It is possible to read someone’s mind by remotely measuring their brain activity, researchers have shown. The technique can even extract information from subjects that they are not aware of themselves.
So far, it has only been used to identify visual patterns a subject can see or has chosen to focus on. But the researchers speculate the approach might be extended to probe a person’s awareness, focus of attention, memory and movement intention. In the meantime, it could help doctors work out if patients apparently in a coma are actually conscious.
Scientists have already trained monkeys to move a robotic arm with the power of thought and to recreate scenes moving in front of cats by recording information directly from the feline’s neurons (New Scientist print edition, 2 October 1999). But these processes involve implanting electrodes into their brains to hook them up to a computer.
Now Yukiyasu Kamitani, at ATR Computational Neuroscience Laboratories in Kyoto, Japan, and Frank Tong at Princeton University in New Jersey, US, have achieved similar “mind reading” feats remotely using functional MRI scanning.
Between the lines
The pair showed patterns of parallel lines in 1 of 8 orientations to four volunteers. By focussing on brain regions involved in visual perception they were able to recognise which orientation the subjects were observing.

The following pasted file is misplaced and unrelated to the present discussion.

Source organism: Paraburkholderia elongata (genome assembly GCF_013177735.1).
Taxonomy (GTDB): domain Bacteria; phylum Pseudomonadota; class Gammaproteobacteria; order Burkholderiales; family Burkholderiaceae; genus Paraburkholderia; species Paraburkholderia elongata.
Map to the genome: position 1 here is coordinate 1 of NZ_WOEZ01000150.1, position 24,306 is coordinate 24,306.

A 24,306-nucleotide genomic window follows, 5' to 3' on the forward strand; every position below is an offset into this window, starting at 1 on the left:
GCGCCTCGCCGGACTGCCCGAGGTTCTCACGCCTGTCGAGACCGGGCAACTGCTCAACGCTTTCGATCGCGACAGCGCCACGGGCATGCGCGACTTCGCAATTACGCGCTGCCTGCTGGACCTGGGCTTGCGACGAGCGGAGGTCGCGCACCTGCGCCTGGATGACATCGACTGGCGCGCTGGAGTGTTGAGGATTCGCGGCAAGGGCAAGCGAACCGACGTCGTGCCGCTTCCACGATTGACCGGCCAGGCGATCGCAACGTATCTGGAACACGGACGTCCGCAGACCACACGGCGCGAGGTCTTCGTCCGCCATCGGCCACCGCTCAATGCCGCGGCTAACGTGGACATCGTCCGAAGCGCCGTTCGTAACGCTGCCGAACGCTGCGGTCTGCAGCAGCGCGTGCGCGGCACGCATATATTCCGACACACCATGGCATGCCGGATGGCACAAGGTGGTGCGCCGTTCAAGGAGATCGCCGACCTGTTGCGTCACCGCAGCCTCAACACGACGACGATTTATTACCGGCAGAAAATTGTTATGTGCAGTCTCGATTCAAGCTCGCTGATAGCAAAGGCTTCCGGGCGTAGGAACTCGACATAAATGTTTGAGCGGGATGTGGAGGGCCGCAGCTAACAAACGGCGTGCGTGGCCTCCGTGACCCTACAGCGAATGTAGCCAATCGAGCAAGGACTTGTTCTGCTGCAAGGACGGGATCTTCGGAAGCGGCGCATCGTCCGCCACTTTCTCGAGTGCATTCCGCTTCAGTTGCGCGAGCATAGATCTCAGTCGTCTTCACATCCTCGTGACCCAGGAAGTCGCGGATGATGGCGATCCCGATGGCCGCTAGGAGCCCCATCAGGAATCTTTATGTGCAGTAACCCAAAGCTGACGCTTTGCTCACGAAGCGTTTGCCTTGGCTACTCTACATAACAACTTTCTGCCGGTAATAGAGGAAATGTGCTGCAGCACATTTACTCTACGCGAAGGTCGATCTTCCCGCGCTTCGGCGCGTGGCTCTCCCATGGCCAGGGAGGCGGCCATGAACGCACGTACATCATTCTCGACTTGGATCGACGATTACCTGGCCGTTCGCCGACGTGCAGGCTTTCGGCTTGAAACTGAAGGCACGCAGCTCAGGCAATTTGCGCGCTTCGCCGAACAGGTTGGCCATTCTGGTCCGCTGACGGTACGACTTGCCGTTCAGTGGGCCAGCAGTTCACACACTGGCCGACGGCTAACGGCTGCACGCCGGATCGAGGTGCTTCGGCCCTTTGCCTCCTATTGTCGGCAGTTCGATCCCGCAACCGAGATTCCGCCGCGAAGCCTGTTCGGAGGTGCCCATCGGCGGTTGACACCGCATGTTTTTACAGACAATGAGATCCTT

Each line orientation corresponded to a different pattern of brain activity, although the patterns were different in each person. What is more, when two sets of lines were superimposed and the subjects were asked to focus on one set, the researchers could work out which one they were thinking of from the brain images.
In a separate study, also published in Nature Neuroscience, John-Dylan Haynes and Geraint Rees at University College London, UK, showed two patterns in quick succession to 6 volunteers. The first appeared for just 15 milliseconds – too quick to be consciously perceived by the viewer.
But by viewing fMRI images of the brain, the researchers were able to say which image had been flashed in front of the subjects. The information was perceived in the brain even if the volunteers were not consciously aware of it.
The study probed the part of the visual cortex that detects a visual stimulus, but does not perceive it. “It encodes what we don’t see,” Haynes says. He thinks that, further along the visual pathway, brain regions consciously take note that there has been a stimulus. But this does not happen for the “invisible” stimulus.
Consciousness kicks in
By understanding the perception pathway and working out the point at which consciousness kicks in, patient consciousness could be diagnosed. This would mean the setup could be used as a “consciousness-meter,” says Haynes; “a device that allows us to assess whether a patient is consciously perceiving his or her outside environment.”
Yang Dan, a neurobiologist at the University of California in Berkeley, agrees this would be possible. But she cautions that there is little agreement over what consciousness actually is.
More subtle forms of mind-reading such as working out intentions or beliefs are much more speculative, she argues. Even if such subtle information could be gleaned from brain scans both studies suggest the patterns are unique to individuals.
And using the technique as an alternative to the polygraph would be very risky, says Dan. “The relationship between brain patterns and lies may be very loose.”
Journal reference: Nature Neuroscience (DOI: 10.1038/nn1445 and 10.1038/nn1444)